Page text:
Congressional Hispanic Caucus Calls For ICE To Release Some Migrants To Help Fight COVID-19
COVID-19 cases continue to increase across the globe and governments are desperately trying to get a handle on the virus. More than a third of the world’s population are living under lockdown conditions in more than 20 countries on all continents. Thirty-two states are currently under lockdown orders as of April 1 and Florida’s lockdown will take effect the night of April 2. That translates to about three out of every four Americans living under some form of lockdown orders.
The Congressional Hispanic Caucus is demanding ICE release migrants in detention centers during the COVID-19 crisis.
Now, the Congressional Hispanic Caucus is calling for Immigration and Customs Enforcement (ICE) to step up and release migrants in detention. There are thousands of migrants currently in detention centers in the U.S. and documented overcrowding of the facilities is cause for alarm during a health pandemic.
According to a report from ICE, four detainees and five agents have tested positive for COVID-19. Immigration advocates have been calling for ICE to release detainees to protect migrants from contracting COVID-19.
“ICE’s failure to reduce detention numbers and mitigate the spread of COVID-19 has a real possibility of creating a severe health crisis for detention centers and overwhelming local health care facilities,” Rep. Sylvia Garcia of Texas said in a statement.
As the novel coronavirus COVID-19 spreads across the globe, there is one population the American Civil Liberties Union Foundation of San Diego and Imperial Counties (ACLUF-SDIC) is trying to protect: migrants. The virus, which is highly contagious, has infected more than 127,000 people across 6 continents. More than 68,000 people have recovered from the virus. To date, more than 4,700 people have died from the disease and the ACLU wants to make sure detained migrants don’t die because of the virus.
The ACLUF-SDIC is calling on the U.S. federal government to create a plan to prevent COVID-19 from spreading in migrant detention centers.
The novel coronavirus COVID-19 is spreading across the globe triggering strong reactions from governments seeking to limit the spread. Italy has locked down the country to tell everyone in the country to quarantine.
So far, more than 1,300 people in the U.S have tested positive for COVID-19 and 38 have died. Most of the fatalities were in Washington state where 21 deaths happened in Seattle-area long-care facilities.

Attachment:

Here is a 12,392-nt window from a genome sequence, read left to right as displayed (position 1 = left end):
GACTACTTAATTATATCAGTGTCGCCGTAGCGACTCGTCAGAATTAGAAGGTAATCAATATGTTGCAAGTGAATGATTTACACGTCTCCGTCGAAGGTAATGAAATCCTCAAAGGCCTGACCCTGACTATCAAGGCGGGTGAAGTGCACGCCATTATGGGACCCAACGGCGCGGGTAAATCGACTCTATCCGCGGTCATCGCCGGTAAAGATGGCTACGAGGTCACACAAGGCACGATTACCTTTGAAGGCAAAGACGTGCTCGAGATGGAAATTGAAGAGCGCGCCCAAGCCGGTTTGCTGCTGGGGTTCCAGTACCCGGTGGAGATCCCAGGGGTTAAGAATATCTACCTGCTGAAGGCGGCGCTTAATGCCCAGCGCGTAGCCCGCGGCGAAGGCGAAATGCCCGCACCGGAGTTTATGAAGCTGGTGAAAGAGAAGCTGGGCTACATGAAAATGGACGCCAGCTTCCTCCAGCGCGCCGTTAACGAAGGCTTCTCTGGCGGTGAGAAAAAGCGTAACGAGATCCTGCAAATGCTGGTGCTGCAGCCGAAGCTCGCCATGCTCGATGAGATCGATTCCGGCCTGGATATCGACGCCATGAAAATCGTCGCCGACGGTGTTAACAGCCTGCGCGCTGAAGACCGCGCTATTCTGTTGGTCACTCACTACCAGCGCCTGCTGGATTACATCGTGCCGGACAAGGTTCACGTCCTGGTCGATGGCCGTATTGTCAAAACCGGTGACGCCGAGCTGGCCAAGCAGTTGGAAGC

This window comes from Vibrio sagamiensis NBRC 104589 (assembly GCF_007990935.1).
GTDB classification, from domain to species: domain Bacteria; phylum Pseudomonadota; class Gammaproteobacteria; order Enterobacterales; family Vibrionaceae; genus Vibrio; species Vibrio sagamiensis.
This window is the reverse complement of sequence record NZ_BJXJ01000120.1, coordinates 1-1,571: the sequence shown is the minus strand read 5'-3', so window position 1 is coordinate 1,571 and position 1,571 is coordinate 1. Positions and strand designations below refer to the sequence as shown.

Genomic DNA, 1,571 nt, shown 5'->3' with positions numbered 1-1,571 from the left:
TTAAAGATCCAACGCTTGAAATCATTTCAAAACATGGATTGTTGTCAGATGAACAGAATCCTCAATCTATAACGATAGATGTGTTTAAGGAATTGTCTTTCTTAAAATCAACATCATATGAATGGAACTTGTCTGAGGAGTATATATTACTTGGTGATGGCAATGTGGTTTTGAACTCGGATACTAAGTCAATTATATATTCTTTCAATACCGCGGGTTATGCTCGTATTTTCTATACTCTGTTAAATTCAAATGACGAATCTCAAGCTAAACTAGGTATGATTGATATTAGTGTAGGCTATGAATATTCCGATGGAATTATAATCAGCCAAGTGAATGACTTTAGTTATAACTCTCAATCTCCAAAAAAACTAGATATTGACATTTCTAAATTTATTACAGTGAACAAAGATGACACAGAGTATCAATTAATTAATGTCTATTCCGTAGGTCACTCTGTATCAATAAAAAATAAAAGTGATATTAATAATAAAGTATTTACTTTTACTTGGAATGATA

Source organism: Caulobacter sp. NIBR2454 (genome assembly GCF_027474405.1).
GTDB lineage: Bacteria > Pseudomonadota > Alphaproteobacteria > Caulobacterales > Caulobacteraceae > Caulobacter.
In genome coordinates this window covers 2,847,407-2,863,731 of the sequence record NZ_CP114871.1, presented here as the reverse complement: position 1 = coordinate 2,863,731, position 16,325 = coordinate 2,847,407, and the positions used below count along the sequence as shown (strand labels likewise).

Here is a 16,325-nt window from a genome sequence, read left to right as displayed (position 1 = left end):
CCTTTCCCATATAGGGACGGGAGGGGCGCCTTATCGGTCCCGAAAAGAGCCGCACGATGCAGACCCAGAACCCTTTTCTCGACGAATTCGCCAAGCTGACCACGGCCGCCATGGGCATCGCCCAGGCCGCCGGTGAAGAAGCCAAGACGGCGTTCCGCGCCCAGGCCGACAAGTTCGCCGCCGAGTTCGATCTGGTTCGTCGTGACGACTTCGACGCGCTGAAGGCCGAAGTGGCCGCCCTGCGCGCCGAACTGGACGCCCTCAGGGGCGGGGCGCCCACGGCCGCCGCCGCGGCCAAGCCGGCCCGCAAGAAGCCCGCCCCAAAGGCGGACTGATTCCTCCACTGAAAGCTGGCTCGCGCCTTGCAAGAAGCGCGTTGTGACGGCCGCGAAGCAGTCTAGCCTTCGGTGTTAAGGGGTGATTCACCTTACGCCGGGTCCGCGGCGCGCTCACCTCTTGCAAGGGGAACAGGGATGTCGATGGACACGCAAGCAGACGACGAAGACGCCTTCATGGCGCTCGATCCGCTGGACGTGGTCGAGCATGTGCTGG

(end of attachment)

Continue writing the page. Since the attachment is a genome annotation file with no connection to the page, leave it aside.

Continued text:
The ACLUF-SDIC is calling on Immigration and Customs Enforcement (ICE) to develop a detailed plan to prevent the spreading of COVID-19 in detention centers.
The ACLUF-SDIC wants a written plan to prove that immigration officials have the migrants’ health in mind.
“ICE detention facilities in San Diego and Imperial counties must act quickly to put in place a comprehensive emergency plan that protects people in their custody from COVID-19,” Monika Langarica, immigrants’ rights staff attorney for the ACLUF-SDIC, is quoted in a release. “The spread of the virus into a detention center would have devastating consequences for the people locked up inside.”
The ACLUF-SIDC is concerned about the inadequate medical care and overcrowding could lead to a serious outbreak of COVID-19 within the detained migrant population.
Other ACLU chapters are calling on ICE to work with migrants to prevent the spread of COVID-19.
The ACLU of Louisiana has asked ICE to offer expedited hearings for the elderly detained migrants to preserve their health.
“Given the CDC’s warnings about avoiding confined spaces and the threat COVID-19 poses to the frail and elderly, immediate steps must be taken to safeguard the health and well-being of incarcerated people across the state,” Alanah Odoms Hebert, ACLU of Louisiana executive director is quoted in a statement. “We know that confining people in close quarters increases the risk of infection, but right now thousands of Louisianans are incarcerated based on the mere accusation of a crime and an inability to pay bail. In the interests of public health, we’re calling for expedited parole hearings for the elderly in state prisons and for the immediate release of people who are being jailed pretrial based solely on their inability to pay bail. We look forward to working with state, federal, and local officials to ensure the health and well-being of all people under correctional control in our state.”
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